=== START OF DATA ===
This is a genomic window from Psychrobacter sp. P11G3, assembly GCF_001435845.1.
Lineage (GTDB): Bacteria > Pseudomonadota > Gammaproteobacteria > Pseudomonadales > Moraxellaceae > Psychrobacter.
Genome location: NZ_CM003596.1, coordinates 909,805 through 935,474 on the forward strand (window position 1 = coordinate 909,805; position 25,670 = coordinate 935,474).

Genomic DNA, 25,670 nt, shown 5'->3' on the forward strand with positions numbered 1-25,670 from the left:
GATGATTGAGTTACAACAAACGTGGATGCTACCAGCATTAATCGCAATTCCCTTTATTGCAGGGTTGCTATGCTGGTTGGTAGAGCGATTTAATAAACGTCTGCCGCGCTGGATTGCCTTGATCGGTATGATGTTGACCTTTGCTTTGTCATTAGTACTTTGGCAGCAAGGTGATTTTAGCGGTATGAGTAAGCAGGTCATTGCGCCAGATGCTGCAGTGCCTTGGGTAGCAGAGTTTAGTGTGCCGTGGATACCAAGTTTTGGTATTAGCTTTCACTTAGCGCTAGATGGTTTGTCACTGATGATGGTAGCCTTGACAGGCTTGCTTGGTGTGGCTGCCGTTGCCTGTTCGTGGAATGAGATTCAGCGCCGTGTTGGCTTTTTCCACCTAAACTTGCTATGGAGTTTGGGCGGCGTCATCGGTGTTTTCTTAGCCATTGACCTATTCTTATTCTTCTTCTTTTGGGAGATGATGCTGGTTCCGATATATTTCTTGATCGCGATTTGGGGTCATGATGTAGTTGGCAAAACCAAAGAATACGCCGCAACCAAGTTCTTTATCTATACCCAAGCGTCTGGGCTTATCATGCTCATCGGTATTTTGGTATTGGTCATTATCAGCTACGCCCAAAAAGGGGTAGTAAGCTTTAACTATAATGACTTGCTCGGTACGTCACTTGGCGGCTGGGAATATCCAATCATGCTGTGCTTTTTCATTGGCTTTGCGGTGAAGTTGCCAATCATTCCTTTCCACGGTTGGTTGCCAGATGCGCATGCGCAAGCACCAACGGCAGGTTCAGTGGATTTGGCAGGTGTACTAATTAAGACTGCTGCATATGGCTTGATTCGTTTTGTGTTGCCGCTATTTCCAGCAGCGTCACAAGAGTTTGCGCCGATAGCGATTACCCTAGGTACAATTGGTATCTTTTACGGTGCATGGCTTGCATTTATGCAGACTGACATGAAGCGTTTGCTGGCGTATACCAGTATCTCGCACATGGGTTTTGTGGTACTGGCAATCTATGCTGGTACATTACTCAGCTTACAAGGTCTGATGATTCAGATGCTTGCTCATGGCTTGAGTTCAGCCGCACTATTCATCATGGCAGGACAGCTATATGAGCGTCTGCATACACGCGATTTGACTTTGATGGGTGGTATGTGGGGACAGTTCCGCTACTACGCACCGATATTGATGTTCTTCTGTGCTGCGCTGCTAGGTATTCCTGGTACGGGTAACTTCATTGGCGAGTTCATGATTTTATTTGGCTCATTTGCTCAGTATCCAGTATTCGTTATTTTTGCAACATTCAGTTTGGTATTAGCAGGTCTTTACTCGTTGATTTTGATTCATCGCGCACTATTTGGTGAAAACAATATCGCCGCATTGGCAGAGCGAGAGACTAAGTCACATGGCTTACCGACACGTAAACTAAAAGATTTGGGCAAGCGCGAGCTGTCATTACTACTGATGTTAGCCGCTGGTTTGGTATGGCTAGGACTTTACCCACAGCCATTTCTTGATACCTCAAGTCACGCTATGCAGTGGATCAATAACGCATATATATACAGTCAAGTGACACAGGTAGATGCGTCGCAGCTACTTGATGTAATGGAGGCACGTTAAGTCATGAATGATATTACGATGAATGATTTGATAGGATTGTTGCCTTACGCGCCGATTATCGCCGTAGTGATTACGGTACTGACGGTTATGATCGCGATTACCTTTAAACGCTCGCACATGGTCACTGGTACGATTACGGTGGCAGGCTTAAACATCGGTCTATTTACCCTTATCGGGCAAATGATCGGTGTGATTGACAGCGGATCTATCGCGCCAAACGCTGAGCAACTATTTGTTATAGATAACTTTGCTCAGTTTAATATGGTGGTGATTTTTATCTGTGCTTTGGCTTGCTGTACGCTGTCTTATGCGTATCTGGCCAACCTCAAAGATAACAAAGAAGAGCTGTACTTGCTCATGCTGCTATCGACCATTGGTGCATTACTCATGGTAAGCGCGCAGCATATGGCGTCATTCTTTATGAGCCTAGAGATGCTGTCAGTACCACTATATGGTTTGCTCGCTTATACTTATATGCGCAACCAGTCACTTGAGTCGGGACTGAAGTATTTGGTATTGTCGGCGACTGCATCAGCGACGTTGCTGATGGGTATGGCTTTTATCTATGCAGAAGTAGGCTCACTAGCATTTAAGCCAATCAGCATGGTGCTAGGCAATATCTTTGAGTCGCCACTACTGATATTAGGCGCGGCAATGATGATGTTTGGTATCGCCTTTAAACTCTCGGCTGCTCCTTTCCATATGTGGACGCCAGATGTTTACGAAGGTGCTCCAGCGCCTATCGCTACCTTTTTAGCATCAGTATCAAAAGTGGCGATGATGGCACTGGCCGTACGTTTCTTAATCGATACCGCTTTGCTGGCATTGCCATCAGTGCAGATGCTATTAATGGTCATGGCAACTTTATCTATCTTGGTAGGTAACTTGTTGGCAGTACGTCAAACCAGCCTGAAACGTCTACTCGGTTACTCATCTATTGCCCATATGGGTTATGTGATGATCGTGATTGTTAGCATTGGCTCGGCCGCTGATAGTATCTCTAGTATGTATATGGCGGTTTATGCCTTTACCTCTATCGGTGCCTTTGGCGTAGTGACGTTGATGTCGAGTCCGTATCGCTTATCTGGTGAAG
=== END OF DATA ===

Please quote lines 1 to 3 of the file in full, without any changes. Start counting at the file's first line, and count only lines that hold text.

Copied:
This is a genomic window from Psychrobacter sp. P11G3, assembly GCF_001435845.1.
Lineage (GTDB): Bacteria > Pseudomonadota > Gammaproteobacteria > Pseudomonadales > Moraxellaceae > Psychrobacter.
Genome location: NZ_CM003596.1, coordinates 909,805 through 935,474 on the forward strand (window position 1 = coordinate 909,805; position 25,670 = coordinate 935,474).